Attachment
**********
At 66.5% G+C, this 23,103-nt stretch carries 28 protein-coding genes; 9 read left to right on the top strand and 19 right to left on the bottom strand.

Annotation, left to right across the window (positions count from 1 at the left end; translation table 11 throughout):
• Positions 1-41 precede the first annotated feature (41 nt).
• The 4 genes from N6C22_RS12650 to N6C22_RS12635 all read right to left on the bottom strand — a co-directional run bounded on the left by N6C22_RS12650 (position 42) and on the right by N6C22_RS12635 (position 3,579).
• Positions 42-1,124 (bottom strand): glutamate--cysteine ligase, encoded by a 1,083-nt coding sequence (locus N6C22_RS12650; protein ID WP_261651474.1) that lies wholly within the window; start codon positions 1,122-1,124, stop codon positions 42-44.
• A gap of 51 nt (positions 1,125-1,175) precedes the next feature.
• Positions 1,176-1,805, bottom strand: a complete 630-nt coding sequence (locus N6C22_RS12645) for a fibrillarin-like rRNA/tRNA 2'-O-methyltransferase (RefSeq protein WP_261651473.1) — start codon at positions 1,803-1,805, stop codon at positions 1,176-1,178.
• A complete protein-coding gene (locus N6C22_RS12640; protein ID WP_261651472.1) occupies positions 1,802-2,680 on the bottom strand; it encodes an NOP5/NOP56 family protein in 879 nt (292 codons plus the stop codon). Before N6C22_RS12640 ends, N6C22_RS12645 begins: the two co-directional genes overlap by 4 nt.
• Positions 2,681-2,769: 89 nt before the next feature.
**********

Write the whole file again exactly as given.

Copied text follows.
At 66.5% G+C, this 23,103-nt stretch carries 28 protein-coding genes; 9 read left to right on the top strand and 19 right to left on the bottom strand.

Annotation, left to right across the window (positions count from 1 at the left end; translation table 11 throughout):
• Positions 1-41 precede the first annotated feature (41 nt).
• The 4 genes from N6C22_RS12650 to N6C22_RS12635 all read right to left on the bottom strand — a co-directional run bounded on the left by N6C22_RS12650 (position 42) and on the right by N6C22_RS12635 (position 3,579).
• Positions 42-1,124 (bottom strand): glutamate--cysteine ligase, encoded by a 1,083-nt coding sequence (locus N6C22_RS12650; protein ID WP_261651474.1) that lies wholly within the window; start codon positions 1,122-1,124, stop codon positions 42-44.
• A gap of 51 nt (positions 1,125-1,175) precedes the next feature.
• Positions 1,176-1,805, bottom strand: a complete 630-nt coding sequence (locus N6C22_RS12645) for a fibrillarin-like rRNA/tRNA 2'-O-methyltransferase (RefSeq protein WP_261651473.1) — start codon at positions 1,803-1,805, stop codon at positions 1,176-1,178.
• A complete protein-coding gene (locus N6C22_RS12640; protein ID WP_261651472.1) occupies positions 1,802-2,680 on the bottom strand; it encodes an NOP5/NOP56 family protein in 879 nt (292 codons plus the stop codon). Before N6C22_RS12640 ends, N6C22_RS12645 begins: the two co-directional genes overlap by 4 nt.
• Positions 2,681-2,769: 89 nt before the next feature.